This section shows all of the code required to perform training. Nonetheless, this library doesn’t change the standard pipeline for training and validating a model. To simplify the method, the library provides the implementation of many loss functions resembling *Jaccard Loss, Dice Loss, Dice Cross-Entropy Loss, Focal Loss,* and metrics resembling *Accuracy, Precision, Recall, F1Score, and IOUScore*. For an entire list of them and their parameters, check their documentation within the Losses and Metrics sections.

The proposed training example is a binary segmentation using the Oxford-IIIT Pet Dataset (it would be downloaded by code). These are two samples from the dataset:

Finally, these are all steps to perform the sort of segmentation task:

- Construct the model.

Set the activation function of the last layer depending on the loss function you’re going to use.

2. Define the parameters.

Keep in mind that when using a pre-trained, the input needs to be normalized through the use of the mean and standard deviation of the information used to coach the pre-trained.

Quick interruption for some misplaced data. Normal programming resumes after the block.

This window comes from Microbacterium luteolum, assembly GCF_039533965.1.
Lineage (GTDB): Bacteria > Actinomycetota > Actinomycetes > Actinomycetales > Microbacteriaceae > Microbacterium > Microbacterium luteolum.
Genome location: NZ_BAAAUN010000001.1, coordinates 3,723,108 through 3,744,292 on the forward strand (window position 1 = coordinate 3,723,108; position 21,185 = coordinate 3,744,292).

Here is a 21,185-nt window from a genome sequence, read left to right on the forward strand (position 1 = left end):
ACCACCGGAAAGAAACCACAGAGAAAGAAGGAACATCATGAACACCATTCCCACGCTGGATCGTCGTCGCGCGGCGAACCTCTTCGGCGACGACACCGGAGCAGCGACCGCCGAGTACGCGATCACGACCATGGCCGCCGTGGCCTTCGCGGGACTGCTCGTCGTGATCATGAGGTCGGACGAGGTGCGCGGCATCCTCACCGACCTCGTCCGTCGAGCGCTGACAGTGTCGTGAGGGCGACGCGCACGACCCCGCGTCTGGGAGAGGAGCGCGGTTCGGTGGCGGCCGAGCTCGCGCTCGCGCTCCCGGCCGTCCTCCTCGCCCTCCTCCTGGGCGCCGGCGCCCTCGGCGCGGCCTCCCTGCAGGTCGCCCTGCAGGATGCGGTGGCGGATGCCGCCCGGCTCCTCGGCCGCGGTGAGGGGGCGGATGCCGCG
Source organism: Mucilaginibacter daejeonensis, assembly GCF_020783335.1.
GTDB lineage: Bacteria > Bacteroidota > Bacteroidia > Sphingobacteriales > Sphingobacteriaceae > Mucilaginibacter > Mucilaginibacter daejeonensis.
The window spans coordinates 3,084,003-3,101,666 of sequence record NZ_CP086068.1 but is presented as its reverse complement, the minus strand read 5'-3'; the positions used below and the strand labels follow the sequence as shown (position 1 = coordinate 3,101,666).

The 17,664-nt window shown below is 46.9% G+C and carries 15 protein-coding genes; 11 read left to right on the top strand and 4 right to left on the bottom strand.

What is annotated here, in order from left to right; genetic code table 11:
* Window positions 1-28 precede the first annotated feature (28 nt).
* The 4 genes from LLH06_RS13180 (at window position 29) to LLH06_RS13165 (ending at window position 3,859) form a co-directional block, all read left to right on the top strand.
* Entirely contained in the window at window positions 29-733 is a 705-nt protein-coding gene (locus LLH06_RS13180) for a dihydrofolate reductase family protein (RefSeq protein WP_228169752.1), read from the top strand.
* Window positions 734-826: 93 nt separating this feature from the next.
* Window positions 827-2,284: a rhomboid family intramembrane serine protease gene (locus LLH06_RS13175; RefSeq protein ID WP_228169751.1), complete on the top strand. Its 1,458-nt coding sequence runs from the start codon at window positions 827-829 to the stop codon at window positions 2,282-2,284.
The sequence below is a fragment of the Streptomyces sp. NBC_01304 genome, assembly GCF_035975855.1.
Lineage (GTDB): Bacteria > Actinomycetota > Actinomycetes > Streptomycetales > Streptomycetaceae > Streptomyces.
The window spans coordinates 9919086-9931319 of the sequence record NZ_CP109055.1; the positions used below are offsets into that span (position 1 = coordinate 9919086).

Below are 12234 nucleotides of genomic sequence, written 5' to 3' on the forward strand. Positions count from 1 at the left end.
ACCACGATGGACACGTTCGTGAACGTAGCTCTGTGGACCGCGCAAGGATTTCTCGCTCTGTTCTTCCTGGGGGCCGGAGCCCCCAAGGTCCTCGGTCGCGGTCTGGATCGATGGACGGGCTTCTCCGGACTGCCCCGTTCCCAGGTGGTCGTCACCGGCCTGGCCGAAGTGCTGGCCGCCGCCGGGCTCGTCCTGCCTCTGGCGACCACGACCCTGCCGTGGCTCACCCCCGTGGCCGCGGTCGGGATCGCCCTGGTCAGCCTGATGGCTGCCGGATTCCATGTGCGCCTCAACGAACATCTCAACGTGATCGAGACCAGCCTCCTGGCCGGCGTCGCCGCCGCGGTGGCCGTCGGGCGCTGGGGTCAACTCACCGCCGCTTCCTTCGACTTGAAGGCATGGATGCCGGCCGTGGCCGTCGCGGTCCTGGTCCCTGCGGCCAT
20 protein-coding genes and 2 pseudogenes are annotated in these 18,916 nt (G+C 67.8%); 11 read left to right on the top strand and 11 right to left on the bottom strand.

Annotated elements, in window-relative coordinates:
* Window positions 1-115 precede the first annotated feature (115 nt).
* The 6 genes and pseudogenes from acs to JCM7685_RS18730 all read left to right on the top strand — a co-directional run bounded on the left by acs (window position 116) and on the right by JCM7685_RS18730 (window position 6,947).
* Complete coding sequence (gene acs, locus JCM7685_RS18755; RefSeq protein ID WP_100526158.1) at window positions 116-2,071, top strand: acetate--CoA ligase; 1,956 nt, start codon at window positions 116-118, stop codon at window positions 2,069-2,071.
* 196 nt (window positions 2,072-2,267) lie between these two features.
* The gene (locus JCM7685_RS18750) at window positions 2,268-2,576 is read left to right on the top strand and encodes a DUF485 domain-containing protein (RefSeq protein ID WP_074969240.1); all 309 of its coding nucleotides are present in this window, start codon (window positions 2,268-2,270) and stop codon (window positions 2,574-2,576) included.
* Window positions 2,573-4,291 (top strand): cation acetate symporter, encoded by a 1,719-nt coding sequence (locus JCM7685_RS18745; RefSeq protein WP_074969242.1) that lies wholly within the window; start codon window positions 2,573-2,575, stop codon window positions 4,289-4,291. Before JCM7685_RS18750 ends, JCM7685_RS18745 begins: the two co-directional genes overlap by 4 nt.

3. Define the train function.

Nothing changes here from the train function you’d have written to coach a model without using the library.

4. Define the validation function.

True positives, false positives, false negatives and true negatives from batches are all summed together to calculate metrics only at the tip of batches. Note that logits have to be converted to classes before metrics will be calculated. Call the train function to start out training.

5. Use the model.

These are some segmentations:

## Concluding remarks

This library has every thing you’ll want to experiment with segmentation. It’s very easy to construct a model and apply changes, and most loss functions and metrics are provided. As well as, using this library doesn’t change the pipeline we’re used to. See the official documentation for more information. I even have also included a few of the commonest encoders and architectures within the references.